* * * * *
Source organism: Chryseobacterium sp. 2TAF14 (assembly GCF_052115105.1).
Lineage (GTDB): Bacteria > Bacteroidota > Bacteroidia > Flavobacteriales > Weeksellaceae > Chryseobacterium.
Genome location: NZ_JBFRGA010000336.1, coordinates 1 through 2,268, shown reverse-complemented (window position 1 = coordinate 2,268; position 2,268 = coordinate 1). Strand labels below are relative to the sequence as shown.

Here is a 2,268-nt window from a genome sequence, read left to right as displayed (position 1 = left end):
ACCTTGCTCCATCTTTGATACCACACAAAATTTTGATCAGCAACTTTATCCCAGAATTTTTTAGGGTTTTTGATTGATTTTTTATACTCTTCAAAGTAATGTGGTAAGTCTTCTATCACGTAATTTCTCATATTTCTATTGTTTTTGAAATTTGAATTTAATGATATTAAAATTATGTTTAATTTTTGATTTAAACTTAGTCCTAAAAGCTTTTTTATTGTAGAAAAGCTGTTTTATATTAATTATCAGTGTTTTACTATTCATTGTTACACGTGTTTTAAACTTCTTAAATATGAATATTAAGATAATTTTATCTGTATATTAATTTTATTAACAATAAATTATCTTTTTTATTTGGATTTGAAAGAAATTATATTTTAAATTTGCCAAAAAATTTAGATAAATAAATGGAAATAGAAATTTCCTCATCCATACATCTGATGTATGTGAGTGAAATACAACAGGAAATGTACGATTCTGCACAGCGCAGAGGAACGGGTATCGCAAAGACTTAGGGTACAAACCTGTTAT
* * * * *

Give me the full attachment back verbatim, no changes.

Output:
Source organism: Chryseobacterium sp. 2TAF14 (assembly GCF_052115105.1).
Lineage (GTDB): Bacteria > Bacteroidota > Bacteroidia > Flavobacteriales > Weeksellaceae > Chryseobacterium.
Genome location: NZ_JBFRGA010000336.1, coordinates 1 through 2,268, shown reverse-complemented (window position 1 = coordinate 2,268; position 2,268 = coordinate 1). Strand labels below are relative to the sequence as shown.

Here is a 2,268-nt window from a genome sequence, read left to right as displayed (position 1 = left end):
ACCTTGCTCCATCTTTGATACCACACAAAATTTTGATCAGCAACTTTATCCCAGAATTTTTTAGGGTTTTTGATTGATTTTTTATACTCTTCAAAGTAATGTGGTAAGTCTTCTATCACGTAATTTCTCATATTTCTATTGTTTTTGAAATTTGAATTTAATGATATTAAAATTATGTTTAATTTTTGATTTAAACTTAGTCCTAAAAGCTTTTTTATTGTAGAAAAGCTGTTTTATATTAATTATCAGTGTTTTACTATTCATTGTTACACGTGTTTTAAACTTCTTAAATATGAATATTAAGATAATTTTATCTGTATATTAATTTTATTAACAATAAATTATCTTTTTTATTTGGATTTGAAAGAAATTATATTTTAAATTTGCCAAAAAATTTAGATAAATAAATGGAAATAGAAATTTCCTCATCCATACATCTGATGTATGTGAGTGAAATACAACAGGAAATGTACGATTCTGCACAGCGCAGAGGAACGGGTATCGCAAAGACTTAGGGTACAAACCTGTTAT